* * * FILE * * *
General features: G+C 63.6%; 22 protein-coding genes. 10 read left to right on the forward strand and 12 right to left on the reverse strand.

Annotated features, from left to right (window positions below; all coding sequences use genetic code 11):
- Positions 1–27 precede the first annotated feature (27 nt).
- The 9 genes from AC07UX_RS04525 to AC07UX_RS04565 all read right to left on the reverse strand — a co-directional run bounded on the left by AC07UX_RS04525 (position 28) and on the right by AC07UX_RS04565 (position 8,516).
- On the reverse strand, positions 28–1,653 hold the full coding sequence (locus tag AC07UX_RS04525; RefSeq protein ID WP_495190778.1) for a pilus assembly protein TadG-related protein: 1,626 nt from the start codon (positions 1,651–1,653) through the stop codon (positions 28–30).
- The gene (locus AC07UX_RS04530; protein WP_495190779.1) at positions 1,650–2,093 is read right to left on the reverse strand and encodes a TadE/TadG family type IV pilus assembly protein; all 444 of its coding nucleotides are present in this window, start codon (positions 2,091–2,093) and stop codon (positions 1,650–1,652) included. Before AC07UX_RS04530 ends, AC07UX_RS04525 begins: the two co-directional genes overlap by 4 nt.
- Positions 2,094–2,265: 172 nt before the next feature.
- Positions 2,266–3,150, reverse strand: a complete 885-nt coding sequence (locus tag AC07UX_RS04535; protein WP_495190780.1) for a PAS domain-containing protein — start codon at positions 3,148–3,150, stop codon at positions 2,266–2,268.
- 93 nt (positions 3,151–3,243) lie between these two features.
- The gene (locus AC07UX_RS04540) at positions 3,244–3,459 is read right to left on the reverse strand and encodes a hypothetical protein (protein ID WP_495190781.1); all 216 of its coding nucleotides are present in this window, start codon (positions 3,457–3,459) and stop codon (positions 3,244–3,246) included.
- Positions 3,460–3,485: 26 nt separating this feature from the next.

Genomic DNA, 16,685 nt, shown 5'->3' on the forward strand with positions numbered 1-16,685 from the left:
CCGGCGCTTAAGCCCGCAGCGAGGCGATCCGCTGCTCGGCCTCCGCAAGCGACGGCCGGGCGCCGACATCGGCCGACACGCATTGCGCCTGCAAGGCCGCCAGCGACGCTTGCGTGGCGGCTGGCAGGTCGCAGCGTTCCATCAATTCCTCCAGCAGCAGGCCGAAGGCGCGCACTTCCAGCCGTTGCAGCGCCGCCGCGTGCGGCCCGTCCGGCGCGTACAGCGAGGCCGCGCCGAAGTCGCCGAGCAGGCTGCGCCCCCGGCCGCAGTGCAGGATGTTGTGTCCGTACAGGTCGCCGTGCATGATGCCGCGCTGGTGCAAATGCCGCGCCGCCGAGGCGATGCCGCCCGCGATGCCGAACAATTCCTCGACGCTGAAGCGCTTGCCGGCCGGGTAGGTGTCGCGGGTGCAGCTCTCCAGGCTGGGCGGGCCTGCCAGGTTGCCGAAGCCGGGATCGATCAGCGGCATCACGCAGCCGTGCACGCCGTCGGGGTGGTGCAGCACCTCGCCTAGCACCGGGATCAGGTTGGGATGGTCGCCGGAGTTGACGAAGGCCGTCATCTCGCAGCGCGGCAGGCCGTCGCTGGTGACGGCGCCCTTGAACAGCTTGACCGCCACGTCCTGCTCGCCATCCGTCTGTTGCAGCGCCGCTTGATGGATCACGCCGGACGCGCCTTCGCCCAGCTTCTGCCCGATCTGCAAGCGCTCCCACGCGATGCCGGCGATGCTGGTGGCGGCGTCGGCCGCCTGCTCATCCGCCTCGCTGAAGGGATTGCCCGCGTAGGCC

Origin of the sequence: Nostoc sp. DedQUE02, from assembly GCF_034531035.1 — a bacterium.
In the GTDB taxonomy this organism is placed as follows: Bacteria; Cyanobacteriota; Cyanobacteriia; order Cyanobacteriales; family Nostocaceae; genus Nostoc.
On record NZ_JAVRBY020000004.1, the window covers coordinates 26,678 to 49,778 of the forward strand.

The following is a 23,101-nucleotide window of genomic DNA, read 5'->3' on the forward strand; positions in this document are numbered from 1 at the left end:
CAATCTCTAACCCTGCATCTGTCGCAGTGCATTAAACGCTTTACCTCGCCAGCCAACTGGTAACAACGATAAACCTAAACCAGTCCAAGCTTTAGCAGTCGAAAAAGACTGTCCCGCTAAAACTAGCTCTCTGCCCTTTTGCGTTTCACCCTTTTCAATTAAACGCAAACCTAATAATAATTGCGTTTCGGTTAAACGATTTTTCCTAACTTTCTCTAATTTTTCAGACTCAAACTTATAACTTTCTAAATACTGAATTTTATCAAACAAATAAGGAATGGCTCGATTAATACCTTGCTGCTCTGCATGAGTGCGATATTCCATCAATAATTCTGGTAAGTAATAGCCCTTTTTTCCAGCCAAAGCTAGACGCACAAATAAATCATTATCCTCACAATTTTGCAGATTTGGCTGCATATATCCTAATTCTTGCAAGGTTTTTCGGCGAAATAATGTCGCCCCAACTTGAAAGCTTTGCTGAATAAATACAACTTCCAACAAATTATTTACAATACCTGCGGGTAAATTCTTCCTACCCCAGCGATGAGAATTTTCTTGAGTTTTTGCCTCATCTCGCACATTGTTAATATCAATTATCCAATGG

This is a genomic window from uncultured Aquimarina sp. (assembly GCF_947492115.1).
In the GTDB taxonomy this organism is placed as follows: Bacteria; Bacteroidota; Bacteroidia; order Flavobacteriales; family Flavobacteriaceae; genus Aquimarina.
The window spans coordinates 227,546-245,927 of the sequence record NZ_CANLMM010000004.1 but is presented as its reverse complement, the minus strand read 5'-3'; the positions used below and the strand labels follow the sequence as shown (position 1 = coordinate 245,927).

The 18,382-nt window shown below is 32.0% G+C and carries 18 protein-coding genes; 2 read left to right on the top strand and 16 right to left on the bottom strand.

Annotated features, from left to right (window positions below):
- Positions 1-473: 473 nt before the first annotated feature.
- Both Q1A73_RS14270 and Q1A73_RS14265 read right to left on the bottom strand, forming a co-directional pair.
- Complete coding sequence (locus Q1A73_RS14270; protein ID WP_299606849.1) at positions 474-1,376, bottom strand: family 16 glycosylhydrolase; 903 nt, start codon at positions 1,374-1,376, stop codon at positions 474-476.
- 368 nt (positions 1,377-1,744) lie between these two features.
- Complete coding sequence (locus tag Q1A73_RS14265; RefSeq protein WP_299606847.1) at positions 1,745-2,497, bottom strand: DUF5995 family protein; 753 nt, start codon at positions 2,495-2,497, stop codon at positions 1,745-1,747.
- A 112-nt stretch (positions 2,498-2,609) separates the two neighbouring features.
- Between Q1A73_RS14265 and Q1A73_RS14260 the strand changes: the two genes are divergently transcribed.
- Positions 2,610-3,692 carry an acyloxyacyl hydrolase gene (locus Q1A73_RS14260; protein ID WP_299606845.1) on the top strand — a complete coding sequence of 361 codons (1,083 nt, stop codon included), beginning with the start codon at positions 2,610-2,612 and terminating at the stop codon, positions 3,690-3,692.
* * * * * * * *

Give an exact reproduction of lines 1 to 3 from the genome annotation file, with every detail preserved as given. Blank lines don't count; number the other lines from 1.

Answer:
General features: G+C 63.6%; 22 protein-coding genes. 10 read left to right on the forward strand and 12 right to left on the reverse strand.

Annotated features, from left to right (window positions below; all coding sequences use genetic code 11):
- Positions 1–27 precede the first annotated feature (27 nt).